. . . or click on the link here for Audio Player – Pink Floyd In Session For Top Gear – December 19, 1967 – BBC Radio 1
It’s hard to convey, some 47 years later, just how much of a revelation it was, listening to Pink Floyd for the first time. In 1967 they were bending ears and blowing minds under the direction of Syd Barrett, the driving force and guiding light behind the band. They went beyond expectations and took Psychedelia to new heights. And at the time they were considered just a little too weird for most tastes. And they were controversial. Their first 2 singles were busy being banned from various radio outlets. See Emily Play was thought to be about masturbation and Arnold Layne was thought to be about a cross-dresser. Both songs raised eyebrows, but were just popular enough to sustain the band and create a need for more.
Sadly, the period Syd Barrett was with the band was painfully short. Drugs and coming mentally unhinged were in danger of destroying the band. So rather than fall apart, Syd was quietly replaced and then removed. And even though he was no longer with Pink Floyd, his presence has been felt, to one degree or another, for the rest of the band’s history. Syd went on to a solo career, but that didn’t last long either. And Syd faded into seclusion for the rest of his life.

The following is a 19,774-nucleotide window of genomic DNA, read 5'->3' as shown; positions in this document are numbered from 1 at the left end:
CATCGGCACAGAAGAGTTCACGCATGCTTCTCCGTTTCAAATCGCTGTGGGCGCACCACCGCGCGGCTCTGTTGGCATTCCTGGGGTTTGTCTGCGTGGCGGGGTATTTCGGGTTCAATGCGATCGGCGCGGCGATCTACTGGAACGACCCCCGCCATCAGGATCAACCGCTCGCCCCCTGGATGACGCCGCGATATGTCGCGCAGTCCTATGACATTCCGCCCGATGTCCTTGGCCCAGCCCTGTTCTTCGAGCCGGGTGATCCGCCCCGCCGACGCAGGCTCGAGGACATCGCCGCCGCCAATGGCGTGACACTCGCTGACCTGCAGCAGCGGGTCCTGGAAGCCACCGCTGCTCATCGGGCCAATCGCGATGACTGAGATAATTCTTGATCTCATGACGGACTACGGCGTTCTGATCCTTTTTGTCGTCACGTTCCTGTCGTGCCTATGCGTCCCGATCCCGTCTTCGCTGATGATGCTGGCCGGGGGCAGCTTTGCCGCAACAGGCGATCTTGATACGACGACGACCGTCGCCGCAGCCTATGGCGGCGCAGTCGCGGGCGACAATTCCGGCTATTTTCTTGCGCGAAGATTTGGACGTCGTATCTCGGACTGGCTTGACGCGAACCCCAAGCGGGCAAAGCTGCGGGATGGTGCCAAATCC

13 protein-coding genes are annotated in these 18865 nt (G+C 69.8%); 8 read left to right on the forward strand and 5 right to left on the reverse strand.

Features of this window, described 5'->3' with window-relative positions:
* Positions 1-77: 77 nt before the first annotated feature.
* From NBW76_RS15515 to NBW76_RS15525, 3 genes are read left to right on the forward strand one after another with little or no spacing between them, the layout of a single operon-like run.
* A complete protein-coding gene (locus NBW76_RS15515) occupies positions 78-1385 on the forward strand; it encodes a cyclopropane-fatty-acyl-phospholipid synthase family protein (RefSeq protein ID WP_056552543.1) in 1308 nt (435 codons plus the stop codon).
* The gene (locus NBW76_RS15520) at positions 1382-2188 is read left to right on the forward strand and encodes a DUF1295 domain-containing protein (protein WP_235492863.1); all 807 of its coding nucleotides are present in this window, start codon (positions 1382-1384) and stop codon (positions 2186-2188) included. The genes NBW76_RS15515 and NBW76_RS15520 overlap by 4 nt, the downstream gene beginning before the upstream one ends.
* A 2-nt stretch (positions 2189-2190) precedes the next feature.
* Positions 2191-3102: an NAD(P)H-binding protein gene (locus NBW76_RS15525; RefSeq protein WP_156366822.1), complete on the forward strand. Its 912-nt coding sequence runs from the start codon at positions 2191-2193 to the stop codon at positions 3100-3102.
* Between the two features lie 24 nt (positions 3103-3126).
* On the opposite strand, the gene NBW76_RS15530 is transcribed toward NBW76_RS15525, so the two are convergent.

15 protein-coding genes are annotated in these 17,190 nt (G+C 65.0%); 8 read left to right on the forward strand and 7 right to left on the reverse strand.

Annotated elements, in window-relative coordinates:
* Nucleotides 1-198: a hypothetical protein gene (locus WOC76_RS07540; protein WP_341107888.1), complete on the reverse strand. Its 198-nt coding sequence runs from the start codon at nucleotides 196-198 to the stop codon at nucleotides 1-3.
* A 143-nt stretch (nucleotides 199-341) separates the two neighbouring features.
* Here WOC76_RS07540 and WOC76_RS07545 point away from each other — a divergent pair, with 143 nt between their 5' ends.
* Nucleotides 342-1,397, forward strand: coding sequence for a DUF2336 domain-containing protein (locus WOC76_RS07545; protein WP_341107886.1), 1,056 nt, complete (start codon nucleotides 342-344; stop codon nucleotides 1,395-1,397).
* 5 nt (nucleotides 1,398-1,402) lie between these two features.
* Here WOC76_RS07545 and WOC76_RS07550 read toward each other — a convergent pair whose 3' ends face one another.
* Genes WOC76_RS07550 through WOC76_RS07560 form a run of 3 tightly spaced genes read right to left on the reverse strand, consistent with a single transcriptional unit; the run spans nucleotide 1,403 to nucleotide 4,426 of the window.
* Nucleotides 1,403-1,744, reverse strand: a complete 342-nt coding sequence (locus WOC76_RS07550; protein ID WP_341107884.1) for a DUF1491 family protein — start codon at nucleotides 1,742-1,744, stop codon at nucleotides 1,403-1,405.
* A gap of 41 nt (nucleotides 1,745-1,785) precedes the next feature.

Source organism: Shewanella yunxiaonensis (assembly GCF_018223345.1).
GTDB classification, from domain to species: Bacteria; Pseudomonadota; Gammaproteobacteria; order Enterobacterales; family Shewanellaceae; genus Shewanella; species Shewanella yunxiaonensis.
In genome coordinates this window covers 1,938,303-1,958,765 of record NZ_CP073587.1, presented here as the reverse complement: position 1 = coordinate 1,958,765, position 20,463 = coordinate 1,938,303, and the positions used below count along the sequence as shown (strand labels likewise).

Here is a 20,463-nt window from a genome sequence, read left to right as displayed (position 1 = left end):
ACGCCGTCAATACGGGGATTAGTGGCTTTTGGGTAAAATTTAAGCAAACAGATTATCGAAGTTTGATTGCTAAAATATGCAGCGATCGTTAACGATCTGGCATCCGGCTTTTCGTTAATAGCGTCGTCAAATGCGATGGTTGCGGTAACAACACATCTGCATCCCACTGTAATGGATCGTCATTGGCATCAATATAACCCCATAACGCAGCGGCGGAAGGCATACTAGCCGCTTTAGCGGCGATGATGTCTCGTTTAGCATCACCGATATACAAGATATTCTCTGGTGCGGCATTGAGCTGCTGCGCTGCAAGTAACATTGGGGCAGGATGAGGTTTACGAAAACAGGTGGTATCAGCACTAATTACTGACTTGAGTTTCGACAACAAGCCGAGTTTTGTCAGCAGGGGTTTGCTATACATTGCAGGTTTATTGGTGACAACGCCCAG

So, frustratingly little of Pink Floyd during those early days has either been preserved, reissued or discovered. Occasionally a tape surfaces, made by a fan who just happened to be recording the BBC at the time. But most of the Pink Floyd sessions (and there were not many), either didn’t survive or were taped off the air by fans with a full gamut of results.
This session, recorded in December 19, 1967 features Pink Floyd in session for the Top Gear Program, hosted by John Peel. It’s made the collectors rounds over the years, and most of those tapes are in pretty bad shape. In recent years a better copy has surfaced, made by another radio fan, who managed to do a good job. And even though it wouldn’t be considered for an official release, as a historic document of a band during pivotal days, and playing two songs which were never officially released, it’s essential.
In case you aren’t familiar with this period of Pink Floyd, and the inestimable contributions Syd Barrett made, these are the four tracks from that session:
It’s always been a source of endless speculation what Pink Floyd would have been like, had Syd Barrett not left and had they continued in this direction. Maybe it would have ended up the same way. Maybe there never would have been Dark Side Of The Moon.
Maybe they would have gone off in different directions and done other things.
At least during Syd’s time with the band, the possibilities were endless.